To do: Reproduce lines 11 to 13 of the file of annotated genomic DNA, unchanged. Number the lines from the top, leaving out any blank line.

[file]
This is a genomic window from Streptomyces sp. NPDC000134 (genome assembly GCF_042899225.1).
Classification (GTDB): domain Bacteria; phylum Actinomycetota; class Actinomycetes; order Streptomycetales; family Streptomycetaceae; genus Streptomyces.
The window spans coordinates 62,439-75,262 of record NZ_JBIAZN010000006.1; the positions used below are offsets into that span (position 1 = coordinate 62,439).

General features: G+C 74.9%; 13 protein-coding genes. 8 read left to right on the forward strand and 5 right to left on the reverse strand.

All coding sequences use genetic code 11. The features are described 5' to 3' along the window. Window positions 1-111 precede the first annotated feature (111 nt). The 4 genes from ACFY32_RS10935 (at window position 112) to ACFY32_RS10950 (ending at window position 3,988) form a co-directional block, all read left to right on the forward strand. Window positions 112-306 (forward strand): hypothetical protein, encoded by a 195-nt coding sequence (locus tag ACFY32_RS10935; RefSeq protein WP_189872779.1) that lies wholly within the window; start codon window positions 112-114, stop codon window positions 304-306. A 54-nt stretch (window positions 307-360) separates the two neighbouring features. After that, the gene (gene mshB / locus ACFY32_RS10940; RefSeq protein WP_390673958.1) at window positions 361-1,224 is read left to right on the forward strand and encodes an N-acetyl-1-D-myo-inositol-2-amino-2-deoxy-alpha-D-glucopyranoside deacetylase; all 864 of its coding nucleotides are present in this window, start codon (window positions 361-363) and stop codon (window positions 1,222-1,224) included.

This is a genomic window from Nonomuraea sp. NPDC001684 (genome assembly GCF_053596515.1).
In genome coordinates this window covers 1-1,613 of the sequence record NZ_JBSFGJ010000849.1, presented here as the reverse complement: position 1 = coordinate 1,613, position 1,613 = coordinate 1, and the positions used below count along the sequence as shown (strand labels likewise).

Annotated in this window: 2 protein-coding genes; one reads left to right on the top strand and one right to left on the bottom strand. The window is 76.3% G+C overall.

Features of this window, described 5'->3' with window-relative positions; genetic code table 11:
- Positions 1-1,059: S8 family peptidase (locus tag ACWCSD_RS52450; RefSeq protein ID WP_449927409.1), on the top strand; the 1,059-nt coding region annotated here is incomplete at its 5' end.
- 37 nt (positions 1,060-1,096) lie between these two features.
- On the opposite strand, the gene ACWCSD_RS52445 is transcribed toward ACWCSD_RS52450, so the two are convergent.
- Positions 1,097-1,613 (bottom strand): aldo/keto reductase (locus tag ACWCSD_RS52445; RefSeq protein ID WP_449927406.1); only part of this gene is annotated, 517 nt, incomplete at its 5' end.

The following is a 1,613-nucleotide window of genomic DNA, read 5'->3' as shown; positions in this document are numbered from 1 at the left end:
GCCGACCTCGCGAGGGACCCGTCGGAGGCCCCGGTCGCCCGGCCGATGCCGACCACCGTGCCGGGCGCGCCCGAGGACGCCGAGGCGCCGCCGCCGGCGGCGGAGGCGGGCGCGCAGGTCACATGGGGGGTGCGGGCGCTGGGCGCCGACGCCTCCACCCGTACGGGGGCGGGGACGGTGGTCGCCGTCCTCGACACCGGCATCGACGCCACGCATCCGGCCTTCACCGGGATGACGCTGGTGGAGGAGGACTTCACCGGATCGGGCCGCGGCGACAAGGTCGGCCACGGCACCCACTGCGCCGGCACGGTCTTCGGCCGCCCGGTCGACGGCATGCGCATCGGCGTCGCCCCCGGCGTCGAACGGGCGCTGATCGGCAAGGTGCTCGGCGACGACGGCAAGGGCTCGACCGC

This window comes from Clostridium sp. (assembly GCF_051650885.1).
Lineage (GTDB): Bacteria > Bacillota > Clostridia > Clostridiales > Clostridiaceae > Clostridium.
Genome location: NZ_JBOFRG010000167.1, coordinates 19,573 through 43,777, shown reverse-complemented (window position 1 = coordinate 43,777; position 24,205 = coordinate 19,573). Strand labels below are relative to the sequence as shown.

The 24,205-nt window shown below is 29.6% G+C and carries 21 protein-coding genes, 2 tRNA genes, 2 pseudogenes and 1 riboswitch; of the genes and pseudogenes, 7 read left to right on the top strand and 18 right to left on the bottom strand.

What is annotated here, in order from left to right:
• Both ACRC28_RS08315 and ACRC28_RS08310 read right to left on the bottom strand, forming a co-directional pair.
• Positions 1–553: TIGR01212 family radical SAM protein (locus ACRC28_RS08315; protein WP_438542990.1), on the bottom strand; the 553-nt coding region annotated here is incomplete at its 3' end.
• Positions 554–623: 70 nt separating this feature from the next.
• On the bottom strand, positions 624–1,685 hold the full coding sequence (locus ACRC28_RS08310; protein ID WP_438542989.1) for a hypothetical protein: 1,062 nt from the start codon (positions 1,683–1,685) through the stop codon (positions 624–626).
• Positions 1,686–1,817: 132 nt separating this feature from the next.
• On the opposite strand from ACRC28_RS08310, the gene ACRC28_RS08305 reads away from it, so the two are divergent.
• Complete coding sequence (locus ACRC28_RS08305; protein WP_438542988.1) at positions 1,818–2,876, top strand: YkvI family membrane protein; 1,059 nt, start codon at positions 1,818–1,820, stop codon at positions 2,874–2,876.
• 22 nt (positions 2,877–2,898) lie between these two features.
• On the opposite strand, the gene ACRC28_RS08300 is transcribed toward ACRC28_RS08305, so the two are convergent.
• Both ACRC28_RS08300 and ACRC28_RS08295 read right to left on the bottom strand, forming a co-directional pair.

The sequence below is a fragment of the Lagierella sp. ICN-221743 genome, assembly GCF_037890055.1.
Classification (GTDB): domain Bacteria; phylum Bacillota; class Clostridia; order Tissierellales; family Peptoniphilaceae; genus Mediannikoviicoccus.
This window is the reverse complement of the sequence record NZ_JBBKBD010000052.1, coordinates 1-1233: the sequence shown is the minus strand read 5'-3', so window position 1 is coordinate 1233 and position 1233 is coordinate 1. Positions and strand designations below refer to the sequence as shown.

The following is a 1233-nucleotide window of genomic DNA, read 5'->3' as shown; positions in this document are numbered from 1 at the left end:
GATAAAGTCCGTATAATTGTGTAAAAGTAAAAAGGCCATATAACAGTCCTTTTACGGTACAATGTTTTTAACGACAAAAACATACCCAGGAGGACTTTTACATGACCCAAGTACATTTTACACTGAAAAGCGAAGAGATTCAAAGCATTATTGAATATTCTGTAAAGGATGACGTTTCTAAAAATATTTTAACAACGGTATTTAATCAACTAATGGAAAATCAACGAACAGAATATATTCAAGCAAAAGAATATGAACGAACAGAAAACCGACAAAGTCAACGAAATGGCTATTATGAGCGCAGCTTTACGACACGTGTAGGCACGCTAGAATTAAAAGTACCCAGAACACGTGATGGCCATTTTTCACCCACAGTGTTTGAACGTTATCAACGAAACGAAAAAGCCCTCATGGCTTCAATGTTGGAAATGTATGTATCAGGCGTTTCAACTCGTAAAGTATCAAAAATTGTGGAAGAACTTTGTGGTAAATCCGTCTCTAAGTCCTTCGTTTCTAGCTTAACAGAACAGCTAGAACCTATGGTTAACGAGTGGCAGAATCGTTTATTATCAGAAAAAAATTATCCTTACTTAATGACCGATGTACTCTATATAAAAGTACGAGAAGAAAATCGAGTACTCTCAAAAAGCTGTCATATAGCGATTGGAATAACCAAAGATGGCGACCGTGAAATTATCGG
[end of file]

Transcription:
- 37 nt (positions 1,060-1,096) lie between these two features.
- On the opposite strand, the gene ACWCSD_RS52445 is transcribed toward ACWCSD_RS52450, so the two are convergent.
- Positions 1,097-1,613 (bottom strand): aldo/keto reductase (locus tag ACWCSD_RS52445; RefSeq protein ID WP_449927406.1); only part of this gene is annotated, 517 nt, incomplete at its 5' end.